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Jack asked us to leave his notebook — the one that he’s writing his story in — by the end of his bed so he could add to it in the morning.  In fact, Katherine noticed him still up and playing with the notebook after bedtime.  He was numbering the pages, one at a time.

We found the notebook after he had fallen asleep.  He had made it past 100 — all neatly numbered, all the way up.  By the time he got to 100, though, it was clear he was getting sleepy.  He did not finish numbering the entire notebook.  His last numbered pages look like this:

107
108
109
1010
1011
1012
1013
141
151
161
116

(asleep)

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Jack has been writing a story.  This is exciting, because it’s one of the first times we’ve been able to see him merge his delightfully hyperactive imagination with his budding reading and writing skills from 1st grade.  He doesn’t particularly take to the rote style of the classroom and the homework assignments, so it’s nice to see him using those skills in other contexts.

Here’s an example.  One of his homework assignments this week was “Write a 5-7 word sentence using each of these words:  out, as, have, there.”  Torture.  Pure torture, getting him to do this.  Tonight, in lieu of finishing up this homework page, he continued working on his story: “Back Through Time.”  He’s drawn a picture of two scientists in a lab building a time machine, and then various panels showing them going through time (with little clock faces — that’s math homework in action) in the future dodging robot lasers and in the past running from cavemen and dinosaurs.  He’s left space for captions on each page.  Tonight he decided to work on the caption for the first page, and came up with: “There was a scientist named alfrt and his budeey Dude.”  He originally was going to write “and his assistant Dude” but decided assistant was too long.  I pointed out that he just wrote a sentence with ‘there’ in it, so now he could do that part of his homework.  He started to copy the sentence over, with the intent of changing buddy to “pal”, but then just cut it off at the scientist’s name, and further, changed it to “Fa” (as in the note — from his music class).

Jack still has a wonderful if bizarrely accurate memory sometimes.  When he went to spell the word “named,” Katherine suggested that he’s seen the word “Name” in other places before — meaning, the top of every single homework assignment he does, which has a space for his Name.  Instead, Jack said, “Right, I remember!” and ran off.  He came back with his alphabet book — the one he made in pre-school two years ago — and proceeded to page through all the letters (B for bubbles…  E for eggs…  J for Jell-O…) until he got to N, on which was written “Names” and the names of all his other classmates.  Really?  Huh.  Okay then.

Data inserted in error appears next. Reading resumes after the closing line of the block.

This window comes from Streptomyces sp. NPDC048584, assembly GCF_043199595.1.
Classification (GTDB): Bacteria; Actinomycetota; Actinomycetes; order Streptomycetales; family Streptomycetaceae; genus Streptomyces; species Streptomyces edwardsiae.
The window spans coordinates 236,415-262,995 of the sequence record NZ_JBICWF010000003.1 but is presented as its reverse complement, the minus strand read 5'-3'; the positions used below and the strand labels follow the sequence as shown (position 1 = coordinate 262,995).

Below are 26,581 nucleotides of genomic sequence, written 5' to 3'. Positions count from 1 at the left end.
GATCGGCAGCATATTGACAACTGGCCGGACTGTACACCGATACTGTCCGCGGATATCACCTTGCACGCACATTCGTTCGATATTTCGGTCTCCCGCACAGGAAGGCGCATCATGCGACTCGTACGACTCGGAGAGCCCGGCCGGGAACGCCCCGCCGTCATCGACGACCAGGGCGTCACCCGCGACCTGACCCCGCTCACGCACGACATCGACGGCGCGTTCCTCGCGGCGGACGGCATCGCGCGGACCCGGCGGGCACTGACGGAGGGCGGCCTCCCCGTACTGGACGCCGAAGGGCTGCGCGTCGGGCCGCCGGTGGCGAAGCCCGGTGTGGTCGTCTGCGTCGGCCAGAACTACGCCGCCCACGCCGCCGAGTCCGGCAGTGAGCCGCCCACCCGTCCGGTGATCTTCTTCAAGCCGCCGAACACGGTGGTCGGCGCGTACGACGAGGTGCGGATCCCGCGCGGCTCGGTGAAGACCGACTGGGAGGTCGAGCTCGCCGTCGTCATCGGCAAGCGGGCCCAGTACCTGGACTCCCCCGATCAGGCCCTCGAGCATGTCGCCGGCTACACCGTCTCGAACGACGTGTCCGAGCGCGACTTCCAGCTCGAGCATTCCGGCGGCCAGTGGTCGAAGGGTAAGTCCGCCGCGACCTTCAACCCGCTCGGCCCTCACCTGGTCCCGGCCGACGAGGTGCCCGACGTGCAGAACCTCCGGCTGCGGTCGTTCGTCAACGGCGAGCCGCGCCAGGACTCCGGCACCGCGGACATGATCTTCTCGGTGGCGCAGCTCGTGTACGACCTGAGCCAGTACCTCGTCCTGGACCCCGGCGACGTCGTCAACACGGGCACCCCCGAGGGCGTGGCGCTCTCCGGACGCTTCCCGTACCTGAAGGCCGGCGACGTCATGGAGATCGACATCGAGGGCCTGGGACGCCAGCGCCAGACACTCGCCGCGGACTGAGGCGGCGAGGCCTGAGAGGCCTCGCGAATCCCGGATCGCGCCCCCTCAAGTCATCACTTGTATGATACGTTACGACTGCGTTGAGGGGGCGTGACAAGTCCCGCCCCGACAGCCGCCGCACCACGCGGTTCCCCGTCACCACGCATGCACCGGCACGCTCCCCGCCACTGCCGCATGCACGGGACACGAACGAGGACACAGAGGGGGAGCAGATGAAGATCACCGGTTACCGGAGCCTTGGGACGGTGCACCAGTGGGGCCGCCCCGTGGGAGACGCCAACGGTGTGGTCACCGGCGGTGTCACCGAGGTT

Here is the image he drew to explain to us a planet in the story.  He walked us through what was going on.  The numbers on the left side and the letters on the top (note his alphabet takes advantage of their recent lessons on U being a “buddy letter” — the alphabet goes “…MNOPQURSTUV…”  These letters, he explained, are for locating the planets.  For instance, the Earth (“did they invent camouflage by looking at the Earth?  It’s the same sort of pattern, isn’t it?”)  was at 8D and the big planet was at 6V.  (“It’s just like Battleship, Dad.”)  That’s the sun in the upper left, and also another galaxy nearby.

Now here’s what he drew on the back.  You’ll see he has zoomed in on his grid, so he only shows the letters in the area he’s zoomed in on.  (Hence the vertical line at “s” on the front… he wanted to see where that would put him.)  He has drawn an alien ship which is flying near the planet.  He has also drawn a smaller planet that we couldn’t see before with 15 moons (“Dad, do you know any planets that have 8 moons?  How about 15 of them?”)  You see the mean alien’s face on the spaceship, which is soaking up sun beams for power.  There is also a smaller alien spaceship (mean alien faces barely visible inside of it) which is apparently docking with the big alien spaceship.

Jack then explained that the vertical column on the far right was ANOTHER zoom in, this time of the small galaxy visible around 2B (okay, 2D — he still gets his b’s and d’s reversed sometimes), which is why we’re right on the sun.  But see those strange characters?  “That’s the alien letters and numbers… so on the top those are the alien letters for A and B… and those are the numbers going down the side.  I tried to make them like Chinese symbols.”

It’s been amazing seeing how Jack’s brain digests all the opportunities for learning he’s exposed to (math, science, English, music, video games, sci-fi and fantasy, reading, TV shows) and mixes them for his own creative take on it all.

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